From category archives: Boulay

Tax Credits & Incentives

The Facts on Tax: Minnesota Credit Helps Women-Owned Biz

Clearly, Minnesotan women are avid entrepreneurs. In 2013 nearly 38 percent of women statewide were self-employed, according to the U.S. Chamber of Commerce, placing the state in the middle of nationwide statistics at 27th. And the number of such firms is growing: the amount increased 36 percent between 1997 and 2014, while combined revenues grew nearly 61 percent and employment rose 20 percent.

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Is the American Opportunity Credit Right for Your Family?

Should you or your child consider the American Opportunity Tax Credit for your 2017 tax return?

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Operating across state lines means new tax liability — Here’s why that might be a good thing

Expanding nationally isn’t just for large corporations anymore; small businesses are finding it easier than ever to cross state lines and widen their markets with the popularity of e-commerce and increasing efficiency of reaching far-away customers.

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Which Type of 529 Plan Should You Choose for Your Child or Grandchild?

It is never too early to start thinking about saving for your child or grandchild’s college education. There are many benefits to starting to save when the beneficiaries are young. The U.S. government allows for tax-advantaged ways for benefactors to help pay for college expenses in the form of a 529 savings plan. 529 plans are administered by each state or educational institution and can vary in terms of features, restrictions, incentives and investments.

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You May Qualify for the Section 199 Manufacturers’ Deduction

Even if your business does not manufacture anything, you may still qualify for the Section 199 deduction, commonly referred to as the manufacturer’s deduction or the Domestic Production Activities Deduction (DPAD). It is called this because it is designed to encourage manufacturing within the United States. However, it can give tax breaks to a broad range of businesses, not only manufacturers. Discuss whether your company qualifies for this tax break on your 2016 tax return with one of our expert tax advisors.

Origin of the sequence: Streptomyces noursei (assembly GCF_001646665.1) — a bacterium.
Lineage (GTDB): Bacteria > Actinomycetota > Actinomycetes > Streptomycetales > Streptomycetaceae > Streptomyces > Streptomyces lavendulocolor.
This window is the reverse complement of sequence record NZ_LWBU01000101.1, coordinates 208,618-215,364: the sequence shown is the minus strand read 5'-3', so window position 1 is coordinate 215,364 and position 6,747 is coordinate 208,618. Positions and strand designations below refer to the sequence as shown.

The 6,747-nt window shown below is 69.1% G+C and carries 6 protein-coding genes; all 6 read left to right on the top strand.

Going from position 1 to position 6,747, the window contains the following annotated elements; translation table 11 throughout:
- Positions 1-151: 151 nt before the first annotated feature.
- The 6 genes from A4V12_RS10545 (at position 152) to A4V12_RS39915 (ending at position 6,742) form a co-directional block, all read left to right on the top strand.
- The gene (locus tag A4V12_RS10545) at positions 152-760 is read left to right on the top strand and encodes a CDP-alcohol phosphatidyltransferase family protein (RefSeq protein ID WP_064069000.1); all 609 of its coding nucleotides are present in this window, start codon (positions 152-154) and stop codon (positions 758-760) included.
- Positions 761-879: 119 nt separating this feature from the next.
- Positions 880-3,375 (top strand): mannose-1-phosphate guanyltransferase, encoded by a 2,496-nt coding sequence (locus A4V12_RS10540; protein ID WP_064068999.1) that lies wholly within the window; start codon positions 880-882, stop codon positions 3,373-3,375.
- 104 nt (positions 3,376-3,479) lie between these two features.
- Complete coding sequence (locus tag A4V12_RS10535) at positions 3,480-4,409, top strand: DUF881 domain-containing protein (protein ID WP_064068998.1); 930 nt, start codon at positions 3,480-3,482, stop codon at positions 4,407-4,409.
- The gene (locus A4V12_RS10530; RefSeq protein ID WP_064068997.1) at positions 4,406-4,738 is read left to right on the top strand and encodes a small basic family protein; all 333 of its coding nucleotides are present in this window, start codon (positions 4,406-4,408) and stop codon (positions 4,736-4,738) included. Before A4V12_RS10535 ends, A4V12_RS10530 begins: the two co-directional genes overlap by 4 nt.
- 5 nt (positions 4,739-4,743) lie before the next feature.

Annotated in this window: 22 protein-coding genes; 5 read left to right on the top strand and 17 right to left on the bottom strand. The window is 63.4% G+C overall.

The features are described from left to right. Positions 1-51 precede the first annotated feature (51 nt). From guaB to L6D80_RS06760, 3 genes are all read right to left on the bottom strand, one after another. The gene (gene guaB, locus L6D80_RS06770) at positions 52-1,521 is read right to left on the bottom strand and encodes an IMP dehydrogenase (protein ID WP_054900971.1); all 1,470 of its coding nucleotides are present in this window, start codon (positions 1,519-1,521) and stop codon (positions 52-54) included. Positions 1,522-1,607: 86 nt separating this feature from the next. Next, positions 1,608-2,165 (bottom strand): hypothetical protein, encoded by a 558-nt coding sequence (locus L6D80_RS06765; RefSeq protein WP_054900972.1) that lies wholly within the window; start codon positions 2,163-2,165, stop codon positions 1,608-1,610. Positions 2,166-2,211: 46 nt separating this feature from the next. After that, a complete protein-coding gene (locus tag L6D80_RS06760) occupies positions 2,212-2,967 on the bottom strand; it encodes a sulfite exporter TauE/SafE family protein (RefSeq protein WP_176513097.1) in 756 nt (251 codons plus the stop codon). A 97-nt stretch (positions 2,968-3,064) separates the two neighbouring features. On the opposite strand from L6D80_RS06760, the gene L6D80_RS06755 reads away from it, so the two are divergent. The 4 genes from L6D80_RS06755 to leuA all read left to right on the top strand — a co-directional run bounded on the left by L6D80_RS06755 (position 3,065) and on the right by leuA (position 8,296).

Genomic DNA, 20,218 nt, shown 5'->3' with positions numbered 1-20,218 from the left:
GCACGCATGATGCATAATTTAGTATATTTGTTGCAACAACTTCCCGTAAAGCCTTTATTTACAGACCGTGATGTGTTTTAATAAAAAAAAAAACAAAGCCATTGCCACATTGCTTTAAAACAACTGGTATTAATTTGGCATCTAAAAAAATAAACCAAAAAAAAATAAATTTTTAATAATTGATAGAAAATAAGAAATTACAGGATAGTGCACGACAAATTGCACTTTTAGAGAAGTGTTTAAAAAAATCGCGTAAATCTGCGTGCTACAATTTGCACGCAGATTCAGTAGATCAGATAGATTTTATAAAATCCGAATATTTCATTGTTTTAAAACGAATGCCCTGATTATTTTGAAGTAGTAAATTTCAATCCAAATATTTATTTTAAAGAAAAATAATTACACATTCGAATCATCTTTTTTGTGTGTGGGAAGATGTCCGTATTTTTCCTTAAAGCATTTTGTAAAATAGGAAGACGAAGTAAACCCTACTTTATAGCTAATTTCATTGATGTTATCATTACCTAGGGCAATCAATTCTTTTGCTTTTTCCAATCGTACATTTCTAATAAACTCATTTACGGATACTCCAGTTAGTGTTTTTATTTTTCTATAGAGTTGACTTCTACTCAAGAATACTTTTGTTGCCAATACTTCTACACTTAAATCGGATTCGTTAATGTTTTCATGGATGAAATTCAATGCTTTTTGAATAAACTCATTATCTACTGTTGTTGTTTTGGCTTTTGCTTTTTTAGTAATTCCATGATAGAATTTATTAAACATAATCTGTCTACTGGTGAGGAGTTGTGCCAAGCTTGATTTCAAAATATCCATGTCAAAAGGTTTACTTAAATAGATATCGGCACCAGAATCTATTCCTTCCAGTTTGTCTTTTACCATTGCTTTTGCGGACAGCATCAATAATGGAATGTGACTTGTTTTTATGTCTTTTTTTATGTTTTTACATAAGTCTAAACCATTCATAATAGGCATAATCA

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Do You Qualify for These Tax Breaks to Help With Education-Related Expenses?

Paying for college can be burdensome, but there are certain tax breaks for 2015 that can lift some of the weight. Our expert financial advisors can guide you in saving for a future college fund, or determining if you qualify for tax breaks associated with paying for college education today. The IRS offers a tool on its website, called the Interactive Tax Assistant, to help determine if you are eligible for any of the credits or deductions mentioned in this article as well.

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Income Tax Credit: Residential Energy Efficient Property

Known also as the Residential Alternative Energy Credit, this credit equals 30 percent of the cost of qualifying small wind, solar water heating, solar electric, geothermal heat pump, and fuel cell property placed in service in a U.S.

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Income Tax Credit: Second Generation Biofuel Producer Credit

Formerly known as the Cellulosic Biofuel Producer Credit, this credit equals $1.01 per qualifying gallon produced. The biofuel must be produced and used as a fuel in the United States. Credits under I.R.C. § 40 offset federal income tax. The credit amount under § 40 is reduced if credits or exemptions are taken against federal excise taxes. If producer is an LLC, the credits flow through and are taken by the members on their individual tax returns. The credit amount must be included in income. Section 40(b)(6) credits are currently set to expire after 2016.

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Income Tax Credit: Energy Credit

Sometimes referred to as the Renewable Energy Investment Tax Credit ("ITC"), this credit equals 30 percent of the cost of qualifying small wind, solar, and fuel cell property placed in service, and 10 percent of the cost of other energy property, such as geothermal heat pumps, stationary microturbines, and combined heat and power systems.

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Income Tax Credit: Electricity Produced From Certain Renewable Resources

Known as the Renewable Energy Production Tax Credit ("PTC"), this credit currently equals 2.3 cents per kilowatt hour (for 2015) produced at a qualifying facility and sold to an unrelated party from resources including: wind; closed-loop biomass; geothermal energy; and solar energy. For municipal solid waste, qualified hydropower, marine and hydrokinetic energy, small irrigation power, and open-loop biomass facilities, the credit is 1.2 cent per kilowatt hour.

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